Reference checks are a useful way for employers to gather information about applicants that they might not discover through the application and interview process. However, despite the usefulness of reference checking, many employers are legitimately concerned about lawsuits from former employees based on information provided in response to a request for a reference and liability for the actions of employees where the company failed to conduct a thorough reference check. This creates a catch-22 for employers.
To deal with employers' reluctance to provide information about former employees, a number of states have enacted laws “immunizing” employers against employee claims over such disclosures. The immunity laws generally provide protection from claims by former employees for defamation of character.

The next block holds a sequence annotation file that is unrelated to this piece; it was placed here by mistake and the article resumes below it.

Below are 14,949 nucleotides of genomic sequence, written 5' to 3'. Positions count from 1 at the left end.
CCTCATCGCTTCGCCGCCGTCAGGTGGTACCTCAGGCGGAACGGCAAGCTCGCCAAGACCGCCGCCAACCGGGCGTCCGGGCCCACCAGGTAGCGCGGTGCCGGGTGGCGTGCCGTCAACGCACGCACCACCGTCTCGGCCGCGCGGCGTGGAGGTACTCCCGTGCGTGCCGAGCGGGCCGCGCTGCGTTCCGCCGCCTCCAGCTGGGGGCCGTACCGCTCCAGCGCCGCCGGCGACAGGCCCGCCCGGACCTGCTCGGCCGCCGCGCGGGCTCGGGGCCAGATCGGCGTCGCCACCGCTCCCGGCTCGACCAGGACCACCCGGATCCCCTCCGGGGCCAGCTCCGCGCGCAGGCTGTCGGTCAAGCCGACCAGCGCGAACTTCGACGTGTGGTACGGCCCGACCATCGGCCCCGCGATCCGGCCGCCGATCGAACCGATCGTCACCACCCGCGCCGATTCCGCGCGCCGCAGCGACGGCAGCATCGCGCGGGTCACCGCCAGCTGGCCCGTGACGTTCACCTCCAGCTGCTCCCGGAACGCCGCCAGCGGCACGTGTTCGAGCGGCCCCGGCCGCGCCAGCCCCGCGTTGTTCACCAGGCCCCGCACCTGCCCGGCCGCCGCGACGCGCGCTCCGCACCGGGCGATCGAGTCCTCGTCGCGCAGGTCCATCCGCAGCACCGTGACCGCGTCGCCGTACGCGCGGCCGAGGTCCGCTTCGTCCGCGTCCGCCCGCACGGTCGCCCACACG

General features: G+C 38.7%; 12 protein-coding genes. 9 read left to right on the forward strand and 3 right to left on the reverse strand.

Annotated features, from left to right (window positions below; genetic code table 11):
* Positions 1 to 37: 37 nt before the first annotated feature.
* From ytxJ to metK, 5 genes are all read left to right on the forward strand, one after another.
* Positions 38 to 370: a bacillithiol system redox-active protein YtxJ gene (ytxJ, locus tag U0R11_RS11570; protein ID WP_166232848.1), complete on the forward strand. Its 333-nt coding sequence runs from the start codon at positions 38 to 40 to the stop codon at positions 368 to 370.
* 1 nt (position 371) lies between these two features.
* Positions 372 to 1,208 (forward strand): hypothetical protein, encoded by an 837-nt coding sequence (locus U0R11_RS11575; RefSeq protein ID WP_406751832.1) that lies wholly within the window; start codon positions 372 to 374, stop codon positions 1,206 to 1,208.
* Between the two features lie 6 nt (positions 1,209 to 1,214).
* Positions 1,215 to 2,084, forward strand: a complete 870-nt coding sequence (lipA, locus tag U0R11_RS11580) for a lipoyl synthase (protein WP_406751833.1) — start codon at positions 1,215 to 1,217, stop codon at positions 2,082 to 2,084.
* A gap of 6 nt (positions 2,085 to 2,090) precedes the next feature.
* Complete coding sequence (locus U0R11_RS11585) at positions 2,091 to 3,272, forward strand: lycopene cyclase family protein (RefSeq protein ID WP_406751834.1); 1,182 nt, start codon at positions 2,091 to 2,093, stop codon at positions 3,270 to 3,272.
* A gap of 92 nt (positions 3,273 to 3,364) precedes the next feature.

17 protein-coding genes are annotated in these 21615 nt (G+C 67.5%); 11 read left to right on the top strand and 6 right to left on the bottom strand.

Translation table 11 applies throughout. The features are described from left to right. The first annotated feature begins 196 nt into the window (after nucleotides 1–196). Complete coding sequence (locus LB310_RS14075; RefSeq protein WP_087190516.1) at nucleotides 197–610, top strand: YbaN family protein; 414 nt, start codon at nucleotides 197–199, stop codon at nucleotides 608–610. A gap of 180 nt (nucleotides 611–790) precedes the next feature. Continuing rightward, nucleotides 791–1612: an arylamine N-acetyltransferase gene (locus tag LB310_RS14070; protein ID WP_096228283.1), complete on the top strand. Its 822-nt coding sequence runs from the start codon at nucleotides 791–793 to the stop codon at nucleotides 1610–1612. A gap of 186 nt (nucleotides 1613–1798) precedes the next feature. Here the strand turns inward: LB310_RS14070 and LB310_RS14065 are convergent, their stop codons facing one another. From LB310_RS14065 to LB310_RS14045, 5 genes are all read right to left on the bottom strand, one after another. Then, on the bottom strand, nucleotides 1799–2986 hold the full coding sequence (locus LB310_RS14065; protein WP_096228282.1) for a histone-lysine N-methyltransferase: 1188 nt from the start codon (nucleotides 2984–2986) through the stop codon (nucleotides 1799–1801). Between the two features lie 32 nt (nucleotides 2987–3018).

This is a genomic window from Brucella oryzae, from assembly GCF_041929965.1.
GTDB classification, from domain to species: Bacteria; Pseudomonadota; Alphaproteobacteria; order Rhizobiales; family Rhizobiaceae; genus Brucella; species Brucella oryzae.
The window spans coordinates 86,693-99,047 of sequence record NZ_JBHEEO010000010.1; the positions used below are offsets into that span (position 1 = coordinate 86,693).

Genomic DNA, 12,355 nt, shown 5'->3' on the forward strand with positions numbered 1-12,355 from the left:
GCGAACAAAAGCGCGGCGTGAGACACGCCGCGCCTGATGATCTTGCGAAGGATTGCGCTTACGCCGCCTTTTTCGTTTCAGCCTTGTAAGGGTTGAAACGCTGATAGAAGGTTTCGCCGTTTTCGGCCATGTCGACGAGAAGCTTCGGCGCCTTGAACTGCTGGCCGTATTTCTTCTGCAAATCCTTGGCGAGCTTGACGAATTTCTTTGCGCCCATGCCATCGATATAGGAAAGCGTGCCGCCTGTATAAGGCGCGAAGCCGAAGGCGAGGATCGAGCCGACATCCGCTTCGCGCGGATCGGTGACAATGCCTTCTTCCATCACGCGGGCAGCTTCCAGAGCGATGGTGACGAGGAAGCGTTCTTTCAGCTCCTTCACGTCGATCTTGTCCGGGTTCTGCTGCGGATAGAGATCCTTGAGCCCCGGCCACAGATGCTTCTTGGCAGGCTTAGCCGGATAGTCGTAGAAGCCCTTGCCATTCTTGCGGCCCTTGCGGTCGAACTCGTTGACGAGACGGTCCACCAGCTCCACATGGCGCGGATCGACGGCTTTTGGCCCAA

Delaware is among the states that have reference immunity laws. Under Delaware law, employers are immune from liability for the good-faith disclosure of information about a current or former employee's job performance to a prospective employer (DE Code Tit. 19 Sec. 709). For purposes of the statute, "information" includes disclosures about the employee's job performance; work-related characteristics; violations of federal, state, or local law by the employee; or the employee's ability or lack of ability to accomplish the duties and meet the standards for his or her position.
There is a presumption that the disclosure of information pursuant to the reference immunity law was made in good faith unless the employee or former employee can establish that the employer:
• Disclosed information knowing that it was false or deliberately misleading
• Disclosed information with a malicious purpose
• Disclosed information in violation of a nondisclosure agreement or otherwise required to be confidential under state or federal law